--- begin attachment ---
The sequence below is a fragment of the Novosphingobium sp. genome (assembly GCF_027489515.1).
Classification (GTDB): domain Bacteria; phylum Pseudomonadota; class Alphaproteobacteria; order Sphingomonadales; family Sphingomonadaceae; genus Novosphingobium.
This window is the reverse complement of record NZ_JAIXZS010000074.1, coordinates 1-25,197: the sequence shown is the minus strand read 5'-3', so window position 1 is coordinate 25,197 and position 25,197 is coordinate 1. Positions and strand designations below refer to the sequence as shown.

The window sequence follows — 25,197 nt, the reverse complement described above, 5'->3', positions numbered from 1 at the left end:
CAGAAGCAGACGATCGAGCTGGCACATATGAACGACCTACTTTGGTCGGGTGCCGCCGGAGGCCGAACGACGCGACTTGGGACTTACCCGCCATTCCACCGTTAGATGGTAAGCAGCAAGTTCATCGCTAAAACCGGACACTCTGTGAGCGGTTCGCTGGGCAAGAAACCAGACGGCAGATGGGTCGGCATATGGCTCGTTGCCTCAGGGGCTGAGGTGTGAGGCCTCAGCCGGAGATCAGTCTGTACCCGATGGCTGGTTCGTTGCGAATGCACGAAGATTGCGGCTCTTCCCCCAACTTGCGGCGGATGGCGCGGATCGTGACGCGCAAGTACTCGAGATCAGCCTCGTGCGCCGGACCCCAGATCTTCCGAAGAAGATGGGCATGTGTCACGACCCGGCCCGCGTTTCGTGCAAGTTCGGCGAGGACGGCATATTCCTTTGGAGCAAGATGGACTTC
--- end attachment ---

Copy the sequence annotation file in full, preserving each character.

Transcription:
The sequence below is a fragment of the Novosphingobium sp. genome (assembly GCF_027489515.1).
Classification (GTDB): domain Bacteria; phylum Pseudomonadota; class Alphaproteobacteria; order Sphingomonadales; family Sphingomonadaceae; genus Novosphingobium.
This window is the reverse complement of record NZ_JAIXZS010000074.1, coordinates 1-25,197: the sequence shown is the minus strand read 5'-3', so window position 1 is coordinate 25,197 and position 25,197 is coordinate 1. Positions and strand designations below refer to the sequence as shown.

The window sequence follows — 25,197 nt, the reverse complement described above, 5'->3', positions numbered from 1 at the left end:
CAGAAGCAGACGATCGAGCTGGCACATATGAACGACCTACTTTGGTCGGGTGCCGCCGGAGGCCGAACGACGCGACTTGGGACTTACCCGCCATTCCACCGTTAGATGGTAAGCAGCAAGTTCATCGCTAAAACCGGACACTCTGTGAGCGGTTCGCTGGGCAAGAAACCAGACGGCAGATGGGTCGGCATATGGCTCGTTGCCTCAGGGGCTGAGGTGTGAGGCCTCAGCCGGAGATCAGTCTGTACCCGATGGCTGGTTCGTTGCGAATGCACGAAGATTGCGGCTCTTCCCCCAACTTGCGGCGGATGGCGCGGATCGTGACGCGCAAGTACTCGAGATCAGCCTCGTGCGCCGGACCCCAGATCTTCCGAAGAAGATGGGCATGTGTCACGACCCGGCCCGCGTTTCGTGCAAGTTCGGCGAGGACGGCATATTCCTTTGGAGCAAGATGGACTTC